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Marketing Variables are query parameters added to inbound links for your website | web application, and they let you see the performance of your marketing & promotional efforts in Angelfish.
Marketing Variables can be:
- Declared: query parameters are used to assign the Marketing Variables
- Automatic: no query parameters are present, and Angelfish uses other information to assign the Marketing Variables
Marketing Variables Builder (opens new tab)
If you've already tagged your marketing & promotional efforts with Marketing Variables from another analytics program (a.k.a. Campaign Variables | Parameters), you can re-use these variables with Angelfish.
How to Use Existing Campaign Variables with Angelfish
There are 5 variables you can use to describe your marketing initiatives. Only 3 are required (Source, Medium, and Campaign) and we recommend using Variation whenever it's relevant.
Source (agfs) - Required
This refers to the website on which the ad is placed, or the overall referring entity. If the Source is an email, we recommend adding a YYYYMMDD date component to the Source - this allows you to sort Sources by send date in the reports. Source examples are:
- sales.intranet.corp.com (company sales portal)
- mediavine (an ad network)
- 20211001-fishreport (Angelfish email newsletter, sent Oct 1, 2021)
Medium (agfm) - Required
The Medium describes the type of ad, like an email, banner, cpc, or a text link. The medium reports are most useful when few options are used - we recommend using as few mediums as possible. Common examples are:
A list of automatically assigned Mediums is in "Automatic Values: Medium" in the Tips section, below.
Campaign (agfc) - Required
The campaign variable allows you to stitch multiple initiatives together by a common thread. The campaign reports are most useful when few options are used. You can use the campaign variable however you choose - common uses are for a product/service or for a seasonal promotion. For example:
When declared, this variable is used for Paid Search (pay per click) marketing, and it should reference the bid term for a specific ad. The value used with this parameter will show up in the Keywords reports.
When not declared, the Keywords variable stores search phrases used on other websites that led people to your website via an inbound link. "Other websites" means major search engines and any website | web application that includes a search function.
Most major search engines mask Keywords - this is represented by "(not provided)" in Angelfish.
If you're a Google AdWords advertiser, you can use the dynamic keyword insertion function to automatically populate agfk with the bid term that triggered the ad, like this:
This variable allows you to differentiate between different versions of copy, images, placements, etc.. For example, the Variation can be used to differentiate between clicks on banner ads which contain different images, or to differentiate between multiple clickable links in a marketing email. We recommend using a "location-type-description" format for Variations. For example:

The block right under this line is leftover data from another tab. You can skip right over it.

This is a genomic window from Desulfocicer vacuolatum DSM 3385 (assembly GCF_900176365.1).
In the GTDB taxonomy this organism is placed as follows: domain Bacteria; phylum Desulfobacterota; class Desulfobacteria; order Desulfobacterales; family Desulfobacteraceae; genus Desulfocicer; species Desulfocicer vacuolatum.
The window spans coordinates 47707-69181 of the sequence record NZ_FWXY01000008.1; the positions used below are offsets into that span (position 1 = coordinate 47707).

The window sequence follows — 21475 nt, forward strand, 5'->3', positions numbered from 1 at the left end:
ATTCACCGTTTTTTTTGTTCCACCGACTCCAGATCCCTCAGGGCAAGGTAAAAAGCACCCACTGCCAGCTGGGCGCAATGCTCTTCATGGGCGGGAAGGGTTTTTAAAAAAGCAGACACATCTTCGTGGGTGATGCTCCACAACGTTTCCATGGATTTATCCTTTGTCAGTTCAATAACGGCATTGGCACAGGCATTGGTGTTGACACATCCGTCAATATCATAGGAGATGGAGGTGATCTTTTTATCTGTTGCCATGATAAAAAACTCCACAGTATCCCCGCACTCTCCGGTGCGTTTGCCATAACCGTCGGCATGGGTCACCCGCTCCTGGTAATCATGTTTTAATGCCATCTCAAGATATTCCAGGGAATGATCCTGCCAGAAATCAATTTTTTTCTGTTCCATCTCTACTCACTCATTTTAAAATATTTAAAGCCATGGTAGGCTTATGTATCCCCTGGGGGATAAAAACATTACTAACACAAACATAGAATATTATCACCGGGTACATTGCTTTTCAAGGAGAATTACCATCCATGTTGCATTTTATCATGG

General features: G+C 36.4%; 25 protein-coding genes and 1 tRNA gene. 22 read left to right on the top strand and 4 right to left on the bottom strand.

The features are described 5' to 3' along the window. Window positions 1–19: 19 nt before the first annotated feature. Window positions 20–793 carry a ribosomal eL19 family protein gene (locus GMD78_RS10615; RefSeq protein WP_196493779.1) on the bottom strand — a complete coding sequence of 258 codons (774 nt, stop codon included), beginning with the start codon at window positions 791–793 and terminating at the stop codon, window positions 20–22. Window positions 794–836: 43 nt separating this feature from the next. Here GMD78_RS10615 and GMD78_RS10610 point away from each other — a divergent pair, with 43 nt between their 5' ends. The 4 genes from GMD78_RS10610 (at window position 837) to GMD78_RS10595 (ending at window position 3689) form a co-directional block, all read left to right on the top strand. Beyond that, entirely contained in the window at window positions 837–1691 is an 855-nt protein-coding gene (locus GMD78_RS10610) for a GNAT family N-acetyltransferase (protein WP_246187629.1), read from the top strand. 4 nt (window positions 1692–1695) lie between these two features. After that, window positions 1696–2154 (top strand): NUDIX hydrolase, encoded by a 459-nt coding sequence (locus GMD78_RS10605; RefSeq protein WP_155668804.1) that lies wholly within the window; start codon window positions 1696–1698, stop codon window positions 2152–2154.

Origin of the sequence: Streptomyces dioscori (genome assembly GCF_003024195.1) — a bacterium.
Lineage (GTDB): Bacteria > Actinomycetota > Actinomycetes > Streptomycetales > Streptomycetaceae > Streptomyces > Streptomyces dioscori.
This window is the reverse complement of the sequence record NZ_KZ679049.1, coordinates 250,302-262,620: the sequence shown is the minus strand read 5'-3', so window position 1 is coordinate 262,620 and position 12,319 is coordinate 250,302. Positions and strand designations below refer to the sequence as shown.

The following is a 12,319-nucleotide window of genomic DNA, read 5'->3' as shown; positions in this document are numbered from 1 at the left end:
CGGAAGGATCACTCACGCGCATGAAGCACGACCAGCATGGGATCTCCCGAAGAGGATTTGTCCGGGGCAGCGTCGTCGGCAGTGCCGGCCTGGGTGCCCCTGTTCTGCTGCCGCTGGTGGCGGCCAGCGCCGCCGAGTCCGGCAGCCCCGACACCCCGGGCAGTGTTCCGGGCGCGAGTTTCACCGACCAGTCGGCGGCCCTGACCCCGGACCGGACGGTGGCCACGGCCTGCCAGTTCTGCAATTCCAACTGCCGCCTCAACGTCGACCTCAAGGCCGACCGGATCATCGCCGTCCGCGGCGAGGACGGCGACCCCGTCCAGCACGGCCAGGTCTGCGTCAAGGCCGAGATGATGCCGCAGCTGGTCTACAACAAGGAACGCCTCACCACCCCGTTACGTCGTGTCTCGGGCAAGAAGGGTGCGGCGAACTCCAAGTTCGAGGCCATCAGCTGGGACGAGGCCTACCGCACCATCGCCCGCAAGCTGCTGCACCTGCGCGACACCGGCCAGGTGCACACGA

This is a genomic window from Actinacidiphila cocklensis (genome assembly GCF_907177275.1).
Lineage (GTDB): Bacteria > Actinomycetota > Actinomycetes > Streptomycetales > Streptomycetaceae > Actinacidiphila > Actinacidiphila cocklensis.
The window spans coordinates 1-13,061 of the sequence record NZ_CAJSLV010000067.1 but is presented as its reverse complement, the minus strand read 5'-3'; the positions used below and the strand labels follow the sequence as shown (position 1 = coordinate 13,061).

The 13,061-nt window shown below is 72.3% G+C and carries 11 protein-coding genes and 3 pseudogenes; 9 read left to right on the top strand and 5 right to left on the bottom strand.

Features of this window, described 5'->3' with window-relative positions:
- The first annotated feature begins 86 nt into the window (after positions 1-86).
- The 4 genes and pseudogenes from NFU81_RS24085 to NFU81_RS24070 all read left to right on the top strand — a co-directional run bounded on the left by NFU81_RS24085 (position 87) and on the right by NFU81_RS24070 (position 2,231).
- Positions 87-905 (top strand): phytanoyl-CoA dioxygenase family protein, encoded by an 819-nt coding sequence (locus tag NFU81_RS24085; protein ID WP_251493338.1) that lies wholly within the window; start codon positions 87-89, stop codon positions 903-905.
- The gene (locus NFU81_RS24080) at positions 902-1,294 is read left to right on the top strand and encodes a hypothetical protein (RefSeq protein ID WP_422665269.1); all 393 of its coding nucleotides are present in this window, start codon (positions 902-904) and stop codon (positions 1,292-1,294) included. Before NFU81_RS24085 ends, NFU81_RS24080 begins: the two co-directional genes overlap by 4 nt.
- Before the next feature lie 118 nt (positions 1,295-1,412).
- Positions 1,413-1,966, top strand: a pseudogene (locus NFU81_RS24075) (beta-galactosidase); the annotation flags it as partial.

Bringing it all together
Here are a few examples of Angelfish Marketing Variables in action:
1) A 500x150 banner ad on randomsite.com in the page footer, offering a 20% discount for the 2013 summer sale promotion.
2) A text link promoting a webinar in the body of an email newsletter for existing customers.
3) A Google AdWords ad copy destination URL (with auto-tagging enabled):
Note: If a "gclid" parameter is in the page URL and the source is detected as "google", Angelfish will automatically assign a medium of cpc and a campaign of adwords.
Automatic Values: Medium
If no Marketing Variables are detected in the query params, Angelfish will automatically apply values for Medium. Options are:
- none -- No referral information exists. This is typically caused by visitors who access the site directly by typing the URL directly into the address bar, clicking a browser bookmark, click a link in an offline application (e.g. Outlook, Word, Excel, etc.).
- organic -- Traffic from a search function on an external website where a keyword parameter exists in the referral. Prior to v2.4, the organic Medium only includes Visits from major search engines like Google, Bing, Baidu, etc. In v2.4 and beyond, the organic Medium can be configured to show Visits from the search function on any website | web application.
- referral -- Traffic from a website | web application that is not a
- self -- Visits referred from the same website as is shown in the Profile. This usually happens when a Visit times out (30 minutes) and the person leaves the page open, then clicks a link on the page later.
Marketing variables are flexible and you can use them however you wish. However...they can get out of control quickly if not managed. For example, if you assign "banner" as one Medium, "banner-ad" as another, and "banners" as a third you will see three separate rows in the Mediums report....which makes the report less useful.
Here are some brief recommendations:
- Always use lowercase
- Never use spaces
- Use 1 Medium for each type, e.g. "email", not "e-mail" and "email" and "EMAIL"
- use 1 Campaign for each type, e.g. "2013-summer", not "2013summer" and "2013-summer-sale" and "summer-2013"
- You can usually use an Advanced Filter to consolidate Marketing Variables if they get out of hand
Use Friendly Names
You can't assume the people looking at the reports have seen the ads, so we recommend using names for Marketing Variables that are easy to understand by humans. "body-button-buynow" is much more descriptive than "v98423".
You can also use Marketing Variables to track marketing efforts that drive visitors to your website. Newsprint ads or radio campaigns can use a vanity URL, which redirects visitors to a landing page with Marketing Variables in the URL.